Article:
keywords = "Autism, Interpersonal relations, Leisure activities, Pediatrics, Socialization",
author = "Claudia Hilton and Crouch, {Mary Catherine} and Heidi Israel",
year = "2008",
month = "9",
language = "English (US)",
volume = "62",
pages = "554--563",
journal = "American Journal of Occupational Therapy",
issn = "0272-9490",
publisher = "American Occupational Therapy Association, Inc",
number = "5",

}

TY - JOUR

T1 - Out-of-school participation patterns in children with high-functioning autism spectrum disorders

AU - Hilton, Claudia

AU - Crouch, Mary Catherine

AU - Israel, Heidi

PY - 2008/9

Y1 - 2008/9

N2 - PURPOSE. This study examined differences in out-of-school activity participation between typically developing children and those with high-functioning autism spectrum disorders (HFASD). METHOD. Children with HFASD, ages 6 to 12 (W= 52), and a control group (N= 53) were assessed using the Children's Assessment of Participation and Enjoyment and the Social Responsiveness Scale. RESULTS. Significant differences were seen in participation between typical and HFASD groups in number of activities in which children participate, the numbers of individuals with whom they participate, and the variety of environments in which they participate. CONCLUSIONS. These findings indicate that out-of-school participation is significantly different for children with HFASD than for typically developing peers. Findings suggest that social impairment is related to some aspects of participation and that addressing social skills in intervention could contribute to increased participation in out-of-school activities by children with HFASD, which would contribute to their long-term mental and physical health.

AB - PURPOSE. This study examined differences in out-of-school activity participation between typically developing children and those with high-functioning autism spectrum disorders (HFASD). METHOD. Children with HFASD, ages 6 to 12 (W= 52), and a control group (N= 53) were assessed using the Children's Assessment of Participation and Enjoyment and the Social Responsiveness Scale. RESULTS. Significant differences were seen in participation between typical and HFASD groups in number of activities in which children participate, the numbers of individuals with whom they participate, and the variety of environments in which they participate. CONCLUSIONS. These findings indicate that out-of-school participation is significantly different for children with HFASD than for typically developing peers. Findings suggest that social impairment is related to some aspects of participation and that addressing social skills in intervention could contribute to increased participation in out-of-school activities by children with HFASD, which would contribute to their long-term mental and physical health.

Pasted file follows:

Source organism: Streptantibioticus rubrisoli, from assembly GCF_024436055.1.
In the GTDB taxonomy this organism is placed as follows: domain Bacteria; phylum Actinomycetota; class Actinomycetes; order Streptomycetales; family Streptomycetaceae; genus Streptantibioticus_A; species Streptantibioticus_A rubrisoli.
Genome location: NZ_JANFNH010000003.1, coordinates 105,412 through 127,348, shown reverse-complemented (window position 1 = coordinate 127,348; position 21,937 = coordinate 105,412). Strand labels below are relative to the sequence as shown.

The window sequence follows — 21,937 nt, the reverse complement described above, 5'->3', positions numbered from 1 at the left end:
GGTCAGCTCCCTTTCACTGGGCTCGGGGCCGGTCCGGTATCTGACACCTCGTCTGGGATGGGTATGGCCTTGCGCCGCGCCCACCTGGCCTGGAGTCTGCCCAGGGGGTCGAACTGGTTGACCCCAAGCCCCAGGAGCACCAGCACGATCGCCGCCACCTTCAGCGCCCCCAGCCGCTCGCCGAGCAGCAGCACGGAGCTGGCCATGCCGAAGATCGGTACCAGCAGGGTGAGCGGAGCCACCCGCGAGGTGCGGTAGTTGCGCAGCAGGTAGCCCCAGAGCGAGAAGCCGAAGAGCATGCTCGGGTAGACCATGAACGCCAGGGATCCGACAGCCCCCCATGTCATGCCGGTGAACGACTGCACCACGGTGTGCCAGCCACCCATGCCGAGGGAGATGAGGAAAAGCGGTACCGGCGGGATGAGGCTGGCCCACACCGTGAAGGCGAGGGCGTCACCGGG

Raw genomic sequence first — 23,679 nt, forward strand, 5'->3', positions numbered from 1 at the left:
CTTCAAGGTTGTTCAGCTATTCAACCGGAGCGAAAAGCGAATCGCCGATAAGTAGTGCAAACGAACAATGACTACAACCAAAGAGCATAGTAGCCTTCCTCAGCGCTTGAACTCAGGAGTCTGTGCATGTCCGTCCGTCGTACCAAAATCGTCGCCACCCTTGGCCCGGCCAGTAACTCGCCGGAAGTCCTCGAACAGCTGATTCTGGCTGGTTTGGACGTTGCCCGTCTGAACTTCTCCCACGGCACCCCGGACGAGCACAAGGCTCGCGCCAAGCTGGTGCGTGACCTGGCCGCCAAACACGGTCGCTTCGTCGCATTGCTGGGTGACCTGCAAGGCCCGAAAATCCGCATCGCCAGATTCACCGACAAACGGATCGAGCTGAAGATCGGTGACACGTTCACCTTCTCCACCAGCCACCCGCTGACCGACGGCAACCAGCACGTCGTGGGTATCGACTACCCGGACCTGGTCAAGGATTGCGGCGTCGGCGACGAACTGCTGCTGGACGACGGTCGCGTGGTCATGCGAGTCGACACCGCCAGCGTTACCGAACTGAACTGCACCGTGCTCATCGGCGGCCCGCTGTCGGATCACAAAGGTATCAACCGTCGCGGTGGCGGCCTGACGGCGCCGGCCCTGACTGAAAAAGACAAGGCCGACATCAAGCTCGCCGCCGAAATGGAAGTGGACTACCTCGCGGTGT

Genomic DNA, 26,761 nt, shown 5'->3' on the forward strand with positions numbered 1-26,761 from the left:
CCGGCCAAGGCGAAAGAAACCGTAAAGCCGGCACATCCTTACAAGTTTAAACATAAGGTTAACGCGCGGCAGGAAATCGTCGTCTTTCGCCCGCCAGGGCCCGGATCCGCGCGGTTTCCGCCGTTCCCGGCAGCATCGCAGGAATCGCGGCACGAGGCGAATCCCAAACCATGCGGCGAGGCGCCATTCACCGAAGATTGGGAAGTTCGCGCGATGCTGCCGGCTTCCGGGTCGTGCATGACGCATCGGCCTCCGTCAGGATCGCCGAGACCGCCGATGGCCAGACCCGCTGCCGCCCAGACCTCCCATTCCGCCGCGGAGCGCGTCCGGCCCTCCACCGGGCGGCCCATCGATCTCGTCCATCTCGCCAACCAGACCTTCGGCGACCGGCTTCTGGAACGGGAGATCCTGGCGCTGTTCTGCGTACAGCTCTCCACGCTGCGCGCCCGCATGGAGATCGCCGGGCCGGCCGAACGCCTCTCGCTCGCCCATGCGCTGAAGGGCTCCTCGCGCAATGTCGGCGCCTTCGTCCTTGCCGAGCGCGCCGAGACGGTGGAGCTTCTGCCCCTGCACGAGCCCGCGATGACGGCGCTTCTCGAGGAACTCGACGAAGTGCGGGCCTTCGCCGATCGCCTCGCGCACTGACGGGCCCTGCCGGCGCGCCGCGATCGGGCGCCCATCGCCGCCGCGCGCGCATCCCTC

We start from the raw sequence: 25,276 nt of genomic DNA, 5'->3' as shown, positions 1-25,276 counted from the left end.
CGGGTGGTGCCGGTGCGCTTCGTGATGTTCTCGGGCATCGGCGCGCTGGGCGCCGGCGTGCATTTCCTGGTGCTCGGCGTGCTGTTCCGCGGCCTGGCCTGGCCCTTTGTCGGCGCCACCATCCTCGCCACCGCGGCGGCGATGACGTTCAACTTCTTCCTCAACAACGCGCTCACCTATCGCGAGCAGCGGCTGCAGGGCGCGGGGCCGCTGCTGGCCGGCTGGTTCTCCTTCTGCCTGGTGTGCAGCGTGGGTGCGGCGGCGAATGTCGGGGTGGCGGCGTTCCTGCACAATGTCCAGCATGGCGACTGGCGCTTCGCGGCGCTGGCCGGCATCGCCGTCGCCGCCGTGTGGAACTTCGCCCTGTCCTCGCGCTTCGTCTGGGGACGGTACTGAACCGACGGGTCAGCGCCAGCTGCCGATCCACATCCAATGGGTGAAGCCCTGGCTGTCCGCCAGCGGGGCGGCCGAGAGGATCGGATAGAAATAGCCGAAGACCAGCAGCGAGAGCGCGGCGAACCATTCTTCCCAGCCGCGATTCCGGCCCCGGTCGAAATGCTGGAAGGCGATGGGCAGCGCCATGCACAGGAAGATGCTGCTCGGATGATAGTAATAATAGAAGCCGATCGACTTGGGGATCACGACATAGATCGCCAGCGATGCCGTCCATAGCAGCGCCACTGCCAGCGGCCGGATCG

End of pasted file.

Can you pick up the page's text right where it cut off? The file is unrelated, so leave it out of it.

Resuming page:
KW - Autism

KW - Interpersonal relations

KW - Leisure activities

KW - Pediatrics

KW - Socialization

UR - http://www.scopus.com/inward/record.url?scp=54049086594&partnerID=8YFLogxK

UR - http://www.scopus.com/inward/citedby.url?scp=54049086594&partnerID=8YFLogxK

M3 - Article

C2 - 18826016

AN - SCOPUS:54049086594

VL - 62

SP - 554

EP - 563

JO - American Journal of Occupational Therapy

JF - American Journal of Occupational Therapy

SN - 0272-9490

IS - 5

ER -